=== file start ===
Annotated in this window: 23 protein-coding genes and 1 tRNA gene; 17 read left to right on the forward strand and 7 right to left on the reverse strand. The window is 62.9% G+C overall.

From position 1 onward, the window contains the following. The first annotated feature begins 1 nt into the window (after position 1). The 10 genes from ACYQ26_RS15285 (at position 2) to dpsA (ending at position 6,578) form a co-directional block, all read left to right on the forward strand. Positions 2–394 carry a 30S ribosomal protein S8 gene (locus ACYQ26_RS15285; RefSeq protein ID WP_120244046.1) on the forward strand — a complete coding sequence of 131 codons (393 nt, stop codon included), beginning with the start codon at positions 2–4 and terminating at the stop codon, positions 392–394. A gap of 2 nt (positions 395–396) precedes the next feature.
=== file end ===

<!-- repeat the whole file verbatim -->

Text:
Annotated in this window: 23 protein-coding genes and 1 tRNA gene; 17 read left to right on the forward strand and 7 right to left on the reverse strand. The window is 62.9% G+C overall.

From position 1 onward, the window contains the following. The first annotated feature begins 1 nt into the window (after position 1). The 10 genes from ACYQ26_RS15285 (at position 2) to dpsA (ending at position 6,578) form a co-directional block, all read left to right on the forward strand. Positions 2–394 carry a 30S ribosomal protein S8 gene (locus ACYQ26_RS15285; RefSeq protein ID WP_120244046.1) on the forward strand — a complete coding sequence of 131 codons (393 nt, stop codon included), beginning with the start codon at positions 2–4 and terminating at the stop codon, positions 392–394. A gap of 2 nt (positions 395–396) precedes the next feature.